I doubt if gold wire would be much better than copper wire, and in my opinion not serve any purpose, other than overkill, it would have one advantage only. it would never corrode. There are more conductive metals than gold. If a coil is made of copper or Lizt wire and of very rigid construction there is no need to go to any other metals.
The coil has to match the electronics of the detector, perfectly. to get a perfect response. I use mainly minelab or coiltek coils and I don't have any problems. Minelab have the right idea and make their coils very rigid, but their main fault is that the larger coils are very heavy.
I have a couple of Coiltek coils which are much lighter, because they are the open type, and are very light and pleasant to operate. They have one slight fault which I really do not find annoying, and that is if you hit on something while swinging you will sometimes get a false signal, however because I know what the prolem is it does not bother me.
There is a cheaper version of wire than pure copper wire and that is copper-coated steel wire, the steel gives more strength to the wire, and because it is coppercoated, has the same conductivity as copper. Telstra has been using this type of wire for years. Question
I noticed somewhere else in the thread, someone mentioned the price of coils. The biggest cost of coils is not in the wire or components. The biggest cost is in labour. Metal detecting is a niche market and on a world scale not very large, the companies do have to make a profit. The worst part about this is that Minelab (now Codan) contracts most of its work out to Malaysia, and there is not a lot of Australian content in them any more.
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Coil Technology is no secret Empty How I repaired a Coiltek Goldstalker Coil - loose litzy wire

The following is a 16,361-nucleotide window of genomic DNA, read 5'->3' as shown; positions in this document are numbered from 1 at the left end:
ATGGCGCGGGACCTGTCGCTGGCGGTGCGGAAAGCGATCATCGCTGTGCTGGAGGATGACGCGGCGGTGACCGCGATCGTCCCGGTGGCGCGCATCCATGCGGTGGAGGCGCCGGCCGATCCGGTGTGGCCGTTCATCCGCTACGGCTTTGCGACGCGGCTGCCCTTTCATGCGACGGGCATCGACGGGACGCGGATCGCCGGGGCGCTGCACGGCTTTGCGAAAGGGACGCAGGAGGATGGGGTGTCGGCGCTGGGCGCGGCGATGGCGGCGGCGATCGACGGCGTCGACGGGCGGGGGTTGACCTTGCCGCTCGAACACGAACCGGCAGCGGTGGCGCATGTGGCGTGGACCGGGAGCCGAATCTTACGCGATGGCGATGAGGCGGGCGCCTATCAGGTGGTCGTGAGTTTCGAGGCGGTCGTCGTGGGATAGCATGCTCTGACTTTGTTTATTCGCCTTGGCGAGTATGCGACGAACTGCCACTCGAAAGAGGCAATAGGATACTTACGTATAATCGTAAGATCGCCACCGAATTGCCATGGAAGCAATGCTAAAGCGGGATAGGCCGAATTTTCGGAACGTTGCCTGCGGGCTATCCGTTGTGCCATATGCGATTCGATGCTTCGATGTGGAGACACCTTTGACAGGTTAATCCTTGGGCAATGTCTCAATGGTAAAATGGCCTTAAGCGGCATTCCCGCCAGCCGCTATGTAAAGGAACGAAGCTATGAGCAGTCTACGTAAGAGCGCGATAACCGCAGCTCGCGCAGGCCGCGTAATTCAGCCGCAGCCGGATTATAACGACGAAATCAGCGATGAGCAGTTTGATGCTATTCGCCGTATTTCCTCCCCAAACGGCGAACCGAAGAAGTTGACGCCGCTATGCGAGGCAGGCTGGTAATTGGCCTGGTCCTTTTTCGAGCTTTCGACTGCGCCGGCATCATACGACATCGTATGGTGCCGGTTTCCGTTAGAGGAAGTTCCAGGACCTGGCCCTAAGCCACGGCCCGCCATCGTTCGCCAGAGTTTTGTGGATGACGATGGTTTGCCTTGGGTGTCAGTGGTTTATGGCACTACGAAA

Post  24kt on Thu Feb 03, 2011 8:40 am

How I repaired a Coiltek Goldstalker Coil
https://www.youtube.com/watch?v=UaHeqIXDKaM&feature=related

This seems to be a common issue with Coiltek's coils loose litzy wire????

cheers
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Post  Billsymo on Thu Feb 03, 2011 11:20 am

24kt wrote:How I repaired a Coiltek Goldstalker Coil
https://www.youtube.com/watch?v=UaHeqIXDKaM&feature=related

This seems to be a common issue with Coiltek's coils loose litzy wire????

cheers
Minelab have a problem too, but it is not with the wire.
Minelab use a very cheap and nasty Faraday shield which is nothing more than paper coated with carbon powder as a faraday shield. Because this is connected to the common side of the coil, it sometimes causes problems, when the paper flexes when hitting an object with the coil, normally it does not cause a problem, but once that connection on the negative side becomes loose, then you do have problems. I may be the odd man out but I believe that a faraday shield around a coil, is not necessary. One day I will get around to building one myself, to see if I am wrong or not. In the past I built a coil to suit a Garret, and it worked a hell of a lot better than their own.
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Post  kiwijw on Thu Feb 03, 2011 3:28 pm